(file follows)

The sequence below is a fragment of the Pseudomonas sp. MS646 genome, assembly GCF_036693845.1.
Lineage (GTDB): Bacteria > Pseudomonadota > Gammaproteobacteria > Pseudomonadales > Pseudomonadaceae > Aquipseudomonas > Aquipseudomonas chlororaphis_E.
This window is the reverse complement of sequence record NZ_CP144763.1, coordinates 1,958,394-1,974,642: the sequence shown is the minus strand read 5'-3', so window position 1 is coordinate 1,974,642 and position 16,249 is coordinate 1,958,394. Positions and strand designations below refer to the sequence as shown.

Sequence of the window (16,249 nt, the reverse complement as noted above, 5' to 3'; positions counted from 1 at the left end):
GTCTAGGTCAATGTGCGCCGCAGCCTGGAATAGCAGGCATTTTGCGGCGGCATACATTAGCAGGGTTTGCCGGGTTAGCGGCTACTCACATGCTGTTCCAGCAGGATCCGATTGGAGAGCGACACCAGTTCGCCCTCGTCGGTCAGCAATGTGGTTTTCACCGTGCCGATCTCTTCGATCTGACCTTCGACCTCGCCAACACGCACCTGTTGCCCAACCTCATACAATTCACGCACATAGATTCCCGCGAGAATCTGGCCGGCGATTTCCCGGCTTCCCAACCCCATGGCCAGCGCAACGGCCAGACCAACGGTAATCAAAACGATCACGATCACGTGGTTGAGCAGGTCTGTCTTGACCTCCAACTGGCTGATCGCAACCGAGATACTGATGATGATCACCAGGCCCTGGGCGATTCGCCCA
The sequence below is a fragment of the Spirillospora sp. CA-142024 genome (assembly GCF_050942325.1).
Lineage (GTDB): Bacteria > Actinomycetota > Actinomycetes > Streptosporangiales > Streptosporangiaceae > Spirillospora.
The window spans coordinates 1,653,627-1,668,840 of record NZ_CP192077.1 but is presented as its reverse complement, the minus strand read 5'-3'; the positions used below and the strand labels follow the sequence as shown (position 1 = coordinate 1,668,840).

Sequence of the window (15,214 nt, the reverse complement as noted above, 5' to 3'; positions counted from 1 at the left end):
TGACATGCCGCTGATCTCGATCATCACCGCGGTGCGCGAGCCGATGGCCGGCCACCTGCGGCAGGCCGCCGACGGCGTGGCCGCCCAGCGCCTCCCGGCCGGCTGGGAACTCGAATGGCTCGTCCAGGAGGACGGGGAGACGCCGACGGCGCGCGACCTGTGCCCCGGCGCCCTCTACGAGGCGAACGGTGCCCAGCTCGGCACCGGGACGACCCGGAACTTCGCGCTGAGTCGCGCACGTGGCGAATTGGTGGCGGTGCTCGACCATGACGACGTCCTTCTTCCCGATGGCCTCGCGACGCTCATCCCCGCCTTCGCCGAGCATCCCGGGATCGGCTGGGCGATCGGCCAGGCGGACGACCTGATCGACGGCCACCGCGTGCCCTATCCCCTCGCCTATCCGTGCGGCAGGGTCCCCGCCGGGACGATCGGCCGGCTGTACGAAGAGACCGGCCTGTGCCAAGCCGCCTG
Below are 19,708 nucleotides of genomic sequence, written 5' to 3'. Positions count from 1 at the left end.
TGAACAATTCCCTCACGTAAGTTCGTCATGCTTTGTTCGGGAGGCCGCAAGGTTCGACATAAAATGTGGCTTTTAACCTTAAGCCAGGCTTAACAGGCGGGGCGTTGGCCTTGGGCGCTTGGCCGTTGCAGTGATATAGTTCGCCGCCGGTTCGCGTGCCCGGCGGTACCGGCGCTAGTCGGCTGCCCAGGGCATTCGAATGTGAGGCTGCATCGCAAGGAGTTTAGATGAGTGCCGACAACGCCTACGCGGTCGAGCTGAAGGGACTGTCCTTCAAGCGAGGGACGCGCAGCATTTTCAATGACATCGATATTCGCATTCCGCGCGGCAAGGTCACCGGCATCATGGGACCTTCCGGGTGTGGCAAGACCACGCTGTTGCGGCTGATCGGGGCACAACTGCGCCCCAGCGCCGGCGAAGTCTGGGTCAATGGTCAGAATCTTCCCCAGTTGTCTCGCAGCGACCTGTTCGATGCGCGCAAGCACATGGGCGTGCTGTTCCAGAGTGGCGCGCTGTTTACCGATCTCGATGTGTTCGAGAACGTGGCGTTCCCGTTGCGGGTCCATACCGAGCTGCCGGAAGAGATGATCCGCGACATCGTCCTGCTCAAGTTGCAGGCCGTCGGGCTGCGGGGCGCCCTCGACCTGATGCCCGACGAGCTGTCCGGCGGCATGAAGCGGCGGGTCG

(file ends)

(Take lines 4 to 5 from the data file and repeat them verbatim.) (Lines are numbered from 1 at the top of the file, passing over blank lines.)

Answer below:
Sequence of the window (16,249 nt, the reverse complement as noted above, 5' to 3'; positions counted from 1 at the left end):
GTCTAGGTCAATGTGCGCCGCAGCCTGGAATAGCAGGCATTTTGCGGCGGCATACATTAGCAGGGTTTGCCGGGTTAGCGGCTACTCACATGCTGTTCCAGCAGGATCCGATTGGAGAGCGACACCAGTTCGCCCTCGTCGGTCAGCAATGTGGTTTTCACCGTGCCGATCTCTTCGATCTGACCTTCGACCTCGCCAACACGCACCTGTTGCCCAACCTCATACAATTCACGCACATAGATTCCCGCGAGAATCTGGCCGGCGATTTCCCGGCTTCCCAACCCCATGGCCAGCGCAACGGCCAGACCAACGGTAATCAAAACGATCACGATCACGTGGTTGAGCAGGTCTGTCTTGACCTCCAACTGGCTGATCGCAACCGAGATACTGATGATGATCACCAGGCCCTGGGCGATTCGCCCA